The Legacy of Ernest Withers 

The work of the famed civil rights photographer emerges from the darkroom — and into the light.

Roz Withers

Justin Fox Burks

Roz Withers

Jon Logan was not feeling his best after a night listening to the blues on Beale Street. Needing a breath of fresh air, he laid down in the middle of the street. It was then, as he gazed from side to side, that he spotted a lit window featuring black-and-white photographs.

"At that point I had a conversation with myself," he says. "Am I here for the music? Which I don't get to see enough of. Or am I here for black-and-white photography, which is another love of mine. I wanted to go back to the clubs, but there was something that drew me to the front of the gallery. And as soon as I saw the photo of Dr. King, and then Tina Turner, and the Negro Leagues, I just had to go in. It happened to still be open. At 11 p.m., they were preparing for a party the next day."

It would prove to be one example of the role serendipity has played in the preservation of famed photographer Ernest C. Withers' legacy. For Logan was not just another tourist curled up on the pavement — he was the head of the Jonathan Logan Family Foundation.

"I grew up in a family of collectors of black-and-white photography," he says. "So it's in my blood." As he discovered the breadth of Withers' work that night, he began talking fervently with Rosalind "Roz" Withers, the photographer's daughter and the trustee of his estate. "I presented my credentials in photography and art, and we started talking about the collection. And somewhere around midnight, she took me to see the archives."

click to enlarge Ernest Withers in Little Rock, 1957 - © THE WITHERS FAMILY TRUST
  • © The Withers Family Trust
  • Ernest Withers in Little Rock, 1957

Stacks of boxes, containing Withers' life work since the 1940s, were scattered in disarray. "It was at that point I realized, 'Well, I have some expertise in this field. And there's many thousands of negatives and photographs that really need help.' So that's when I told Roz, maybe we should think about working together."

The collaboration they imagined four years ago marked a turning point in the collection, helping to take the archive one step closer to becoming a world-class facility. With an estimated 1.8 million negatives and prints, it's a daunting task, which the museum and archives, previously self-funded through sales of prints, was ill-equipped to tackle.

Once Logan's foundation entered the picture, the archive could hire and train a staff. "My immediate concern was how they were stored and how to teach them a little bit more about conservation before we got into the archival side," says Logan. "I really wanted to have pros come in to help. And we happened to find this great group in Philly, the Conservation Center for Art and Historical Artifacts (CCAHA)."

After several visits from CCAHA, the staff was ready to manage the archives far more effectively. At last, Ernest Withers' legacy was getting its due.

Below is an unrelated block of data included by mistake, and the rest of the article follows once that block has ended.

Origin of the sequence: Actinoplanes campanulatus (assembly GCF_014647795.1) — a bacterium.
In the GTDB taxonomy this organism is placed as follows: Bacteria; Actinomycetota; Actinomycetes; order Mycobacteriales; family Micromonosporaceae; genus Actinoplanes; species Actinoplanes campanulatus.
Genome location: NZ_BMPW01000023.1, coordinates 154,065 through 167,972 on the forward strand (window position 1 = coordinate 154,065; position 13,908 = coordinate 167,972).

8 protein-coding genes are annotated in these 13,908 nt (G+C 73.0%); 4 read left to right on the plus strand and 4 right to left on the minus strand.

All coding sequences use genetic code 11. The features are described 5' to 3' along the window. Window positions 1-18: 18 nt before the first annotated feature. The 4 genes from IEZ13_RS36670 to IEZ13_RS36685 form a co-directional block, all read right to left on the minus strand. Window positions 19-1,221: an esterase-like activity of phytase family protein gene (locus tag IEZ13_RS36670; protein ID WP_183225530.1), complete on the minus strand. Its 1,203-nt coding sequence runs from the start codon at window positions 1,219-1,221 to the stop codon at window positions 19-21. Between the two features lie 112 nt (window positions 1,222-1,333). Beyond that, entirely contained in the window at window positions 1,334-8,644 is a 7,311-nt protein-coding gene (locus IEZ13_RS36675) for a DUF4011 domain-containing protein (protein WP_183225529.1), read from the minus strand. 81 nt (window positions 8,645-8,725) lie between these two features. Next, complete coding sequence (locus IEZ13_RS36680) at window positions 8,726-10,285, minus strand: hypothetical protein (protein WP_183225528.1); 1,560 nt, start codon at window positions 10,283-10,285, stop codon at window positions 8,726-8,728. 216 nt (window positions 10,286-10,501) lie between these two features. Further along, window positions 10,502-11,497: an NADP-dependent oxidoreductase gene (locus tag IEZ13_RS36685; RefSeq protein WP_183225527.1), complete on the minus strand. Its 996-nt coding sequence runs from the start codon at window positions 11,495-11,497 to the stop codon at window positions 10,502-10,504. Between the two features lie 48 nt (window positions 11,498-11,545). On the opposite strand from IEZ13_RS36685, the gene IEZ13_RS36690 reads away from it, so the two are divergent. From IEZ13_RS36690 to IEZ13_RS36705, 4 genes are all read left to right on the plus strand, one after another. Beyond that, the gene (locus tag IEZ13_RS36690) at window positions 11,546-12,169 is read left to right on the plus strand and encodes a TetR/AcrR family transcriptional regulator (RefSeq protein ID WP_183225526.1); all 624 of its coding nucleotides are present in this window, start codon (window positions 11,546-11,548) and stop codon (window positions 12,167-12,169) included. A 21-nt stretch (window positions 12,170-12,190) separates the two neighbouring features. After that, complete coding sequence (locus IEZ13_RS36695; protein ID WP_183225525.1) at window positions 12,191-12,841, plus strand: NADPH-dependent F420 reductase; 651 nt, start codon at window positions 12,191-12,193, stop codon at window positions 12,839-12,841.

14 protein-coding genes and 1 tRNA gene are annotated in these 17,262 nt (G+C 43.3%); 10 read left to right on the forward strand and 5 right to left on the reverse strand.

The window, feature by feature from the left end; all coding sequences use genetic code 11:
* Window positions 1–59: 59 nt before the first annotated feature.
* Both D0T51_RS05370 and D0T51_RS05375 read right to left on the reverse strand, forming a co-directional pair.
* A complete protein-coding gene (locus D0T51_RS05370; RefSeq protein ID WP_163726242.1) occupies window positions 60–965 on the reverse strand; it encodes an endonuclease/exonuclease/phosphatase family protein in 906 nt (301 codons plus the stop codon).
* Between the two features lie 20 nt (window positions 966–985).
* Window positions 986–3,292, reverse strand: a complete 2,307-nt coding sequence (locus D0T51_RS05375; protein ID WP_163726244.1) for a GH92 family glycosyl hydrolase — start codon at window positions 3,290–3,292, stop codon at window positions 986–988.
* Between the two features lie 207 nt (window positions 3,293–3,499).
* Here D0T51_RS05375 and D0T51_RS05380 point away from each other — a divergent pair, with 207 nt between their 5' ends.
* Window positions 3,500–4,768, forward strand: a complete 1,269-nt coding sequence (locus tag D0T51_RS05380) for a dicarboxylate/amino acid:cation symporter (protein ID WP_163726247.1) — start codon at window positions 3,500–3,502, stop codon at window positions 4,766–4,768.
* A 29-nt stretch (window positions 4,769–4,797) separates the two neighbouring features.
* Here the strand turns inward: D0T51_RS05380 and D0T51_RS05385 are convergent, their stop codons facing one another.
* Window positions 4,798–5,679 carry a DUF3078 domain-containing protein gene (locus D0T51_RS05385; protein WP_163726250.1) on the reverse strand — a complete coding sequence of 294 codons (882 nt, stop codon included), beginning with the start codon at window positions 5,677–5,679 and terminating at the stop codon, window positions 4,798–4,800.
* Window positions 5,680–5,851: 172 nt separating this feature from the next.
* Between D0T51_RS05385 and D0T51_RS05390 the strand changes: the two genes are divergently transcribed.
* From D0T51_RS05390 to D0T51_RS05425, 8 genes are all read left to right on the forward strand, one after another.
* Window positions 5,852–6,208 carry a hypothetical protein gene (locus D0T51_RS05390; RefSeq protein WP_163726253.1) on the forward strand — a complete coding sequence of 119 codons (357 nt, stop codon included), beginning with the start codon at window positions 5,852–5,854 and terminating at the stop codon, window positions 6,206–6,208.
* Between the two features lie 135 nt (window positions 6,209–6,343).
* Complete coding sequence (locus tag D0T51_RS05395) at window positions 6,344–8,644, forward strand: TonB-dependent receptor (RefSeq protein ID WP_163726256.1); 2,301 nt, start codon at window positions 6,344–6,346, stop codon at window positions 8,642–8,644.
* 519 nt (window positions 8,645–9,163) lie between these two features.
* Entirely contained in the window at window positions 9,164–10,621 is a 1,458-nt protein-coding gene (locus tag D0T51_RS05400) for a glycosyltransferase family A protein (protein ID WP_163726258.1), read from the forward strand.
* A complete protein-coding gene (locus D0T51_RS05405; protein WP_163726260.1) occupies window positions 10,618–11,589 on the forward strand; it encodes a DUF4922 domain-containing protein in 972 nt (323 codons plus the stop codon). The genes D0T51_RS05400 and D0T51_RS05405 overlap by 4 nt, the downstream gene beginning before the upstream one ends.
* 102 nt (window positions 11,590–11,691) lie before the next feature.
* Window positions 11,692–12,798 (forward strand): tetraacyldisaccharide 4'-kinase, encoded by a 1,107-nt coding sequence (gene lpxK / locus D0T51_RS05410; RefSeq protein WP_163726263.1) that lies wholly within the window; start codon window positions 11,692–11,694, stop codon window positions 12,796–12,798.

click to enlarge MLK at Medgar Evers’ funeral - © DR. ERNEST C. WITHERS, SR. COURTESY OF THE WITHERS FAMILY TRUST
  • © Dr. Ernest C. Withers, Sr. courtesy of the Withers Family Trust
  • MLK at Medgar Evers’ funeral

But what is that legacy, exactly? Though Withers produced many iconic images of civil rights leaders, musicians, and the Negro Baseball League, he did not receive recognition comparable to, say, Gordon Parks, until later in his life. Unlike Parks, he never worked in glamour photography, much less cinema. Indeed, it seems that making ends meet was always a struggle for Withers, possibly because his images circulated largely in the black press. For decades, his bread and butter came from his small Beale Street studio, photographing weddings, funerals, and other social functions. Deeply committed to his community, he never left behind the less glamorous work that his craft was rooted in, and he never really left Memphis.

Author Preston Lauterbach, whose forthcoming book, Bluff City, focuses in part on Withers' place in Memphis history, notes that he grew up in a very community-minded family. "His family was really involved with stuff. His father ran a voting registration and polling place out of their home in North Memphis. And his father had a high-status, high-connection job. And so he was definitely an operative of the African-American Republican machine, which also collaborated and participated with the Crump machine. So he was part of everything here."

Rosalind Withers fills in some of the details: "My father grew up on Manassas. And their home was torn down to make a parking lot for the church that he grew up in — the Gospel Temple Baptist Church. It's still there. His father was a postman, and he wanted his son to be a postman. His brother was an attorney; he had another brother that was a pharmacist, and they migrated to Washington, D.C. ... But my dad was the picture-taker. So he wasn't really considered to have the career that his brothers had."

Nonetheless, Withers was enterprising. His sister gave him a Brownie camera while he attended Manassas High School, and he made the most of it. "Marva Trotter-Louis, Joe Louis's wife — she was a Halle Berry lookalike — came to the school. And my father was not on any yearbook committee or anything. But he got the courage, went up front, took pictures of her, and became the most popular guy in school, because everybody wanted a picture of her. So that was the bite that got him."